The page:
When I started out as a young police officer 20 years ago, no one thought twice about arresting someone for marijuana. And we did it a lot.
But the fact is, those arrests and the reefer madness that preceded them were well-intentioned, but misguided. Today, states are charting a new course on criminal justice reform, tossing aside prohibition laws, and revitalizing declining agricultural and manufacturing sectors with new investments in cannabis. Legalization of cannabis is not a question of if, but when.
Earlier this year, Gov. Michelle Lujan Grisham asked me to lead a group to study legalization for New Mexico. Alongside more than 20 other New Mexicans, including medical cannabis patients, producers, law enforcement, and Democratic and Republican legislators alike, we set out to study what might really happen if New Mexico joined the wave of legalized states. In 30 hours of public hearings around the state and in more than 200 pages of public input since, we heard from more than a few skeptics and outright opponents.
We did not begin by assuming legalization was right for New Mexico now. Judging by early stumbles in states like Colorado and California, we were right to be wary.
We listened to police chiefs and sheriffs who had heard of new burdens on their colleagues in early legalization states.
And we heard from mayors and county commissioners who want new funds for education, treatment and policing, but don’t want to raise local taxes.
And medical patients testified about struggles with access and affordability.
But as we dug deeper into those concerns, our workgroup became convinced that we could do better.
“Illicit” or “black” markets, for example, were the unintended outcomes of well-intentioned legislation we don’t have to copy. As a city councilor, I know that what’s right for my Albuquerque district might not work for Roswell or Roosevelt County. That’s why we voted to give each county and community local control to determine where and when new cannabis retail can operate.
To address the inevitable bad actors – and help fight other underfunded challenges – we propose setting aside up to $1,000 per officer annually to be used by local agencies for enhanced training, local overtime or community policing. Cannabis revenue can help local agencies beef up enforcement on a variety of issues, while also helping officers identify and prosecute those who drive on opiates and meth, not just cannabis.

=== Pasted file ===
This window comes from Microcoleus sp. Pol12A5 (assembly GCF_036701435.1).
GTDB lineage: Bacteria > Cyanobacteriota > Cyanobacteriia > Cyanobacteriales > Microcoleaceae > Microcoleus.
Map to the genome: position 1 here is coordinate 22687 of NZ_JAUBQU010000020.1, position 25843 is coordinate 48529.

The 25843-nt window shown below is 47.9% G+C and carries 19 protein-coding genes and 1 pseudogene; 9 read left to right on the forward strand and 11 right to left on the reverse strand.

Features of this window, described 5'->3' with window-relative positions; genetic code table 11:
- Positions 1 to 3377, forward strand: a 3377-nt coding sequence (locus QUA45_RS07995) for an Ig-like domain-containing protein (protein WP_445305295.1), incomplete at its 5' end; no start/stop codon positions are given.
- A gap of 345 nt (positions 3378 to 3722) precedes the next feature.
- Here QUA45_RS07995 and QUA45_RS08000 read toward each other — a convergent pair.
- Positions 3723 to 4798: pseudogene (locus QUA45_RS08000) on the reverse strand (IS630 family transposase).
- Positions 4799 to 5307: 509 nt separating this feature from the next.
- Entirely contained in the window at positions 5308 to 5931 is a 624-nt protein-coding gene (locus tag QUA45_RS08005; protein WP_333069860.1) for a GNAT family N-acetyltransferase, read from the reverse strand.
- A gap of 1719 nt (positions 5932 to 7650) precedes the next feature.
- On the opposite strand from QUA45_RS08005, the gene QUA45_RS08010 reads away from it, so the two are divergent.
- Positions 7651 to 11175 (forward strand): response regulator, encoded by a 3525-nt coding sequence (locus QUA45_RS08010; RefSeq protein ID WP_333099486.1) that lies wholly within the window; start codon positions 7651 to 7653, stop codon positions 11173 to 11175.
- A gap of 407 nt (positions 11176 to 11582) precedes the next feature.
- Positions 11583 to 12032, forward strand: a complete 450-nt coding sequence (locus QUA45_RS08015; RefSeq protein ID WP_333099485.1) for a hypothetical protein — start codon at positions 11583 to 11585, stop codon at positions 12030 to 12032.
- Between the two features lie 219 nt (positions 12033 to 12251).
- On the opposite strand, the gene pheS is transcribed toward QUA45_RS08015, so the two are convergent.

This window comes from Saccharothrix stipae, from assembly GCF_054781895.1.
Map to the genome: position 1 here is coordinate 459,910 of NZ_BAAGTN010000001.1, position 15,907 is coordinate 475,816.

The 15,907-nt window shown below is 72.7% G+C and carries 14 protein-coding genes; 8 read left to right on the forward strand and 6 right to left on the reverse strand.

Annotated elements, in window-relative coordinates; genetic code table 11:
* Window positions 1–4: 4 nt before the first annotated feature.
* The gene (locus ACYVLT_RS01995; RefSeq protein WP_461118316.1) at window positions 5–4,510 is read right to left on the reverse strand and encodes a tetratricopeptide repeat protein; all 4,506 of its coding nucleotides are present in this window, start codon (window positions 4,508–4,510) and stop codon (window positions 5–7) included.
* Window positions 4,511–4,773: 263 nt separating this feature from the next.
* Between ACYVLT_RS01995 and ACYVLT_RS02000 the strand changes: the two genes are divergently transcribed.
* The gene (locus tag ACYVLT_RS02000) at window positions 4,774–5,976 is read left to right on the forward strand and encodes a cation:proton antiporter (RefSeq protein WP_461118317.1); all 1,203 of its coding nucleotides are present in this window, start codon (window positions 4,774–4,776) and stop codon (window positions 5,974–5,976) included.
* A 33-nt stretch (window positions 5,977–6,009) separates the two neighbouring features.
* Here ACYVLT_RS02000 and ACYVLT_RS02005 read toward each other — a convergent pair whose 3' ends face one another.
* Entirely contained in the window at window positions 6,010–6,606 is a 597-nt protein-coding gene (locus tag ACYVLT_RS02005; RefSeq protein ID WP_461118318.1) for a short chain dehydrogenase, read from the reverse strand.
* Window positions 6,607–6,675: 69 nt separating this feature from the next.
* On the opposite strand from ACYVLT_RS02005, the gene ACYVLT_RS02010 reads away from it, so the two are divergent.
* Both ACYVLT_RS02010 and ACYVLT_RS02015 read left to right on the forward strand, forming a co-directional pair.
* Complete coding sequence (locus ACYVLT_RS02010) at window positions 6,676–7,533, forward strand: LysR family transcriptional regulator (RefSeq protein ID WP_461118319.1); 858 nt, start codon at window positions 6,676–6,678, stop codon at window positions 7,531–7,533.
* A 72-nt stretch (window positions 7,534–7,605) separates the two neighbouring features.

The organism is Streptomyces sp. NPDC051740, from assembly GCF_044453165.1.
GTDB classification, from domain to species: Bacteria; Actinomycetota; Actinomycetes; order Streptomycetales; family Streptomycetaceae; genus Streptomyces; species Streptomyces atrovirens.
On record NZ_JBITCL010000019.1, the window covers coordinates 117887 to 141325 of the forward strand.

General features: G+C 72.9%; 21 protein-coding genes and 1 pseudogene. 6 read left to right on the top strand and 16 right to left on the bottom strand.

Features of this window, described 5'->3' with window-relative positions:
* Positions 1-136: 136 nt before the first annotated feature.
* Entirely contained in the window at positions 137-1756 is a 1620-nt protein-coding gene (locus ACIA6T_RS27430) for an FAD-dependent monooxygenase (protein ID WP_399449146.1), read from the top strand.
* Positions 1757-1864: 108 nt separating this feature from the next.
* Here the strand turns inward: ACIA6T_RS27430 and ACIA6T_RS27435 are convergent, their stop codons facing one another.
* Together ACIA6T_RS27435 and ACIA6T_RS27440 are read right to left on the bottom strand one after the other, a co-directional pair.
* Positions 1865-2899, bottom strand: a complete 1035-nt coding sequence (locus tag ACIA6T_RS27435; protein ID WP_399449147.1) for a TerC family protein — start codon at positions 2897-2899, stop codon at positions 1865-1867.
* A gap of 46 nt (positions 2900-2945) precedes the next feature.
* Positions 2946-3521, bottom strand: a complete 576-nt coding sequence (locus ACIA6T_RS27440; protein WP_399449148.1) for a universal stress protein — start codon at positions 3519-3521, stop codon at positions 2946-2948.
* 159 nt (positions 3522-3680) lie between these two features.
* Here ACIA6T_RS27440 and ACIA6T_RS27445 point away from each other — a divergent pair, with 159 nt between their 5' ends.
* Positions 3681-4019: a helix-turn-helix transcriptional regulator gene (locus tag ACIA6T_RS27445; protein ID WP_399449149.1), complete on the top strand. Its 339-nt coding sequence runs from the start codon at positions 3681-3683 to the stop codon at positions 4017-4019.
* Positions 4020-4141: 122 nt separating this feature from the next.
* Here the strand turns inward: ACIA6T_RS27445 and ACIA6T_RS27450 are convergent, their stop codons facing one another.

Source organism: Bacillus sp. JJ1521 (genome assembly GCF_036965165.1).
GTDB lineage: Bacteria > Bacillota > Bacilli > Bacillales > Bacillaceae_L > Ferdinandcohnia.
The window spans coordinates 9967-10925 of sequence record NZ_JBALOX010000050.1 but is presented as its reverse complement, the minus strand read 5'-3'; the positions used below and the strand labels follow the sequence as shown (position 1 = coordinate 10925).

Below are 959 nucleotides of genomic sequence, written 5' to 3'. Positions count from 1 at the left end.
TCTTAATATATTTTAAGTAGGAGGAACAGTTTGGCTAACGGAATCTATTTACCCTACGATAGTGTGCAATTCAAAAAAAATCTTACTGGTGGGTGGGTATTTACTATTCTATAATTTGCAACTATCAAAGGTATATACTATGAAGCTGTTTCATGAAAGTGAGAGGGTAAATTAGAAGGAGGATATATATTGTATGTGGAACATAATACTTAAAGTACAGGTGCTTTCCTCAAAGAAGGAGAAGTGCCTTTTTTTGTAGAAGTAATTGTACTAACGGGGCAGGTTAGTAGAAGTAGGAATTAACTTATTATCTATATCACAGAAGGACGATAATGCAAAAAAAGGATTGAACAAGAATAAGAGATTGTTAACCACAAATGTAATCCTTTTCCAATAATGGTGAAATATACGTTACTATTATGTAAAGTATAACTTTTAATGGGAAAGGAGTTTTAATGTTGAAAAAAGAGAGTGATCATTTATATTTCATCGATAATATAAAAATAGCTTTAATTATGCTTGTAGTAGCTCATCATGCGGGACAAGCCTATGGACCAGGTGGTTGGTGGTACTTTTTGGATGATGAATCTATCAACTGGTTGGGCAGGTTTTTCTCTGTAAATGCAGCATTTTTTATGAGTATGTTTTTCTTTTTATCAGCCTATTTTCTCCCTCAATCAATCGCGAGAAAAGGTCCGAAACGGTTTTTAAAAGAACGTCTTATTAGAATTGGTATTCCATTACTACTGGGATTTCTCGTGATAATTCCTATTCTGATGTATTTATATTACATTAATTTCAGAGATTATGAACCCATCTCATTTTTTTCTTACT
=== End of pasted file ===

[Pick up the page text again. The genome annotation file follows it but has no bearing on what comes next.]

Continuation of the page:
For patients, we recommend requiring every new licensee to serve adult-use and medical customers – expanding access and creating product diversity. And we can create a 7% discount on medical products by making medical cannabis tax-free, subsidized by new adult-use taxes. For low-income users, we propose a new subsidy fund, paid for by a tax on adult-use products.
And, in a first for any legalized state, our “patients-first” model would require licensees to reserve products for patients up front, so supply shortages impact adult-use customers, not patients.
Equity programs have been afterthoughts elsewhere. Not for us. With more than 11,000 jobs needing to be filled in new cannabis farms and businesses, we need every community to be ready. Our proposals for tribal cannabis compacts and cannabis job training in community colleges create a framework to share the economic boom. Most important to those individuals targeted by all of those arrests I and others effected, we’ve outlined programs investing in job training, license ownership and community reinvestment to restore harms done by prohibition.
Finally, with the addition of new advisory boards to monitor health and safety outcomes, and millions for prevention and tough regulation, we are confident New Mexico’s regulators can manage this program and act quickly to intervene with the inevitable bad actors. For that, we recommended a hybrid state-store/private-store licensing structure, state-licensed and privately operated, a compromise recognizing the anxiety over this new industry while also preserving market freedoms necessary to grow local jobs.
More than two-thirds of New Mexicans support legalization. Most of the rest see it coming. As one of our sheriffs told the group, “If you find a bill the sheriffs, ACLU and defense attorneys can all support, you should pass it.” Building on our recommendations, the Legislature can do just that.
Pat Davis is an Albuquerque city councilor representing District 6.